Colors slowly transitioning at 30 frames-per-seconds is cool, but the real power of DrawBot is in its typographical support, so before we get everything set up in After Effects for viewing, let’s try something a little different in our code.

In a new file called part2.py, enter in this code:

from furniture.animation import Animation
from drawBot import *

def draw(frame):
    fill(0)
    rect(*frame.page)
    
    y = pow(2 * frame.doneness - 1, 2)
    
    font("MotterPixturaVariable_v0001.ttf")
    fontVariations(wdth=(1-y)*1000, wght=500)
    fontSize(200)
    lineHeight(150)
    fill(y, 0, 1)
    text("Hello\nWorld", frame.page.offset(0, 50).center(), align="center")

animation = Animation(draw, length=60, fps=30, dimensions=(1000, 1000), burn=True)
animation.storyboard(frames=(0, 30, 59))

Part 2

All you need here font-wise is a variable font that has both a wdth and a wght axis (a.k.a “width” and “weight”). You can use whatever font you’d like here — I’m using a pixelated version of the classic Motter Tektura, which I saw used in the 1985 video game “Paradroid” on Fonts in Use, and then I turned into a truly busted variable font that I use for testing purposes. Feel free to take it for a spin — there’s a ttf of it in the github repo, here.

Some other wdth/wght options:

Or you can search around on the excellent v-fonts.com; just make sure to Cmd+F for Weight or Width. Of course, there’s no reason to use only those two axes, or two axes at all; anything is fair game for animation, like the incredible DIST (a.k.a. “distortion”) axis in Katja Schimmel’s Tweak Display, or even discontinuous axes like the “Italic” in DJR’s Roslindale Variable Italic — sometimes a “pop” in an animation is a beautiful thing, since it can give your animation a late 50’s/early 60’s vibe ala Maurice Binder’s Dr. No opening credits. (More on this in step 5.)

Once you’ve got that all typed in, hit Cmd+S & Cmd+R.

Really, this is quite similar to the previous animation, except that now it’s some text that widens out and narrows back up again. Good enough for now!

Once you’ve made sure to save the file in DrawBot, it’s time to render on the command-line:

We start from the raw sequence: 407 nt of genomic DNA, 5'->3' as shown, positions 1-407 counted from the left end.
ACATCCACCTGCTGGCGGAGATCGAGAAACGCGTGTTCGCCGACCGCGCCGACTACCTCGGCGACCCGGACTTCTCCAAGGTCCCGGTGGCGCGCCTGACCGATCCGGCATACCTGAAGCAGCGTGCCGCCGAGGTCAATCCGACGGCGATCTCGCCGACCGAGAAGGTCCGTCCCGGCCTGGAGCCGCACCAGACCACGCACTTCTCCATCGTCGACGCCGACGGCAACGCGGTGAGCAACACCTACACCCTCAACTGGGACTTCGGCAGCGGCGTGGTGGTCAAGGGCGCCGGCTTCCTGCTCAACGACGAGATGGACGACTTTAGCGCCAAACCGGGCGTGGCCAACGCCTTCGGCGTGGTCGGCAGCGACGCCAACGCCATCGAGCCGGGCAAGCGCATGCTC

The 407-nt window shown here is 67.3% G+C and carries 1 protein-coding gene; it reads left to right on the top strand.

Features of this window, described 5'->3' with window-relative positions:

> python3 -c 'import part2; part2.animation.render()`

Step 4. Setting up After Effects

Open up After Effects and start a new composition, then head to the Import section of the After Effects preferences (as pictured below), where you can set the “Sequence Footage” default frames per second to 30. This is non-essential, but will save time later.

After Effects > Preferences > Import...

After Effects > Preferences > Import... > Sequence Footage, frames per second

Now you can import the PDF sequence we’ve been rendering into the frames folder into the After Effects project, either by right-clicking in the project pane and selecting Import > File (not Multiple Files), or my selecting File > Import > File from the main menu dropdown. (Or you can hit ⌘i. (Or you can double-click the project pane to bring up the import menu.)) When importing, select just the first frame 0.pdf, and make sure to keep the Illustrator/PDF/EPS sequence box checked, as that’s our goal (to create a sequence of PDFs).

After Effects Import dialog

Now you’ve got a sequence in the project, and After Effects probably automatically created a composition for you.

And now we can view it! (If you’re new to After Effects, click into the timeline area and hit the spacebar to trigger playback. It may not be smooth at first, as After Effects is caching the frames internally, but after a single play-through, it should get smoother.)

Also we can add audio to it. There’s an audio file — called audio.wav — in the github repo for this tutorial. This file’s exactly the right length (because it’s one measure at 120 BPM, i.e. the exact same length as 60 frames at 30 frames-per-second). So grab the file called audio.wav and add it to your furnituretest folder then drag it directly to the After Effects composition. Now you have audio!

After Effects

Step 5. Animating OpenType

It’s worth noting that, though this has nothing to do with the furniture module, one of the huge advantages of doing typographic animations in DrawBot and not in After Effects is that DrawBot has a full implementation of OpenType and variable fonts, so you can do things like animate the font via fontVariations (as above) or toggle OpenType features and stylistic sets in time to music (as below) via openTypeFeatures5.

There’s a lot of new code here, but it’s mostly abstraction in order to make rendering multiple pieces of text easier. One big change: there’s a new function called draw_text defined in the main draw function. This might seem a little weird, but defining a function in another function is an easy way to re-use code without the overhead of abstracting that code into a silo’d function that can live anywhere; i.e. because it’s a function-in-a-function (a.k.a a “closure”), this reusable bit of code has access to all the variables of the outer function, like the frame object.